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The Articles of Confederation

145 min

Guiding Questions

  • To what extent does an excess of liberty endanger individual liberty?
  • To what extent can individual rights and liberties be protected without a strong central government?


  • Students will analyze the provisions of the Articles of Confederation.
  • Students will determine why individuals such as George Washington expressed a growing concern over government’s inadequacies, and why these concerns were expressed by and heightened after events such as Shays’s Rebellion.
  • Students will explain why there was a growing call for creating a strong central government and the rationales for the various arguments.

  • Alexander Hamilton
  • Articles of Confederation
  • Constitution
  • Continental Congress
  • George Washington
  • James Madison
  • John Jay
  • Justice
  • Thomas Jefferson

Begin with whole-class discussion to refresh students’ memory regarding grievances that the colonists expressed about the British Government.

Provide the students with a copy of the Declaration of Independence for reference.

Note that, as long as the colonies had a common enemy in King George III and Parliament, their internal squabbles were limited. However, once the American Revolution was over, those interstate rivalries surfaced.

Study Groups [20 minutes]

Divide the class into 5 groups and assign one of the following readings to each group:

Sharing Groups [30 minutes]

Regroup the class, jigsaw style, so that the new groups include at least one person to report on each of the documents above. Allow time for this reporting and encourage students to annotate the handouts as their classmates describe each document.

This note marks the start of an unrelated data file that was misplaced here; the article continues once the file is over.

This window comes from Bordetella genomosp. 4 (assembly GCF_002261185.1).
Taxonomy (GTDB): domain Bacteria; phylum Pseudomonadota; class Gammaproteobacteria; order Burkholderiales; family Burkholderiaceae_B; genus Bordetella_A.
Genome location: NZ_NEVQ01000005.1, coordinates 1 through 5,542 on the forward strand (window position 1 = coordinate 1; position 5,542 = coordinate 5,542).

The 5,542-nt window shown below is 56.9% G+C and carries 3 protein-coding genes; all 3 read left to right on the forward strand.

Shays’s Rebellion Role Play [45 minutes]

Handout F: Articles of Confederation One-Pager provides a summary of the strengths and weaknesses of America’s first constitution, the Articles of Confederation. Use Handout F along with Handout G: Shays’s Rebellion Participants and Locations, Handout H: Role Play Outline, and Handout I: Analysis of Shays’s Rebellion to provide classes with a role play in which they analyze the purposes of a central government, evaluate the Articles of Confederation, reenact Shays’s Rebellion, and reflect on its results.

Problems Facing the New Nation [20 minutes]

In whole-class dialogue, review Handout J: Main Headings from the Vices of the Political System of the United States, and then discuss the Critical Thinking Question: Based on a quick overview of this list from Madison, and on your background knowledge of the functioning of the government under the Articles of Confederation, which 3 to 5 problems do you think were the most serious and important? Be prepared to discuss your reasoning with others.

In a class discussion, written response, graphic organizer, poster, flow chart, or some other format, students will trace the evolution of the growing concerns and necessity to change the Articles of Confederation. Students will discuss/debate whether individual rights and liberties are more in jeopardy from a strong central government or from a weak central government.

Students analyze further Madison’s Vices (Handout J) and draw connections to the debates at the Constitutional Convention and the U.S. Constitution. In an essay after the study of Philadelphia Convention, the students assess to what extent these vices made it into the debates at the Convention and the final draft of the U.S. Constitution.

Student Handouts

Next Lesson

The Constitutional Convention

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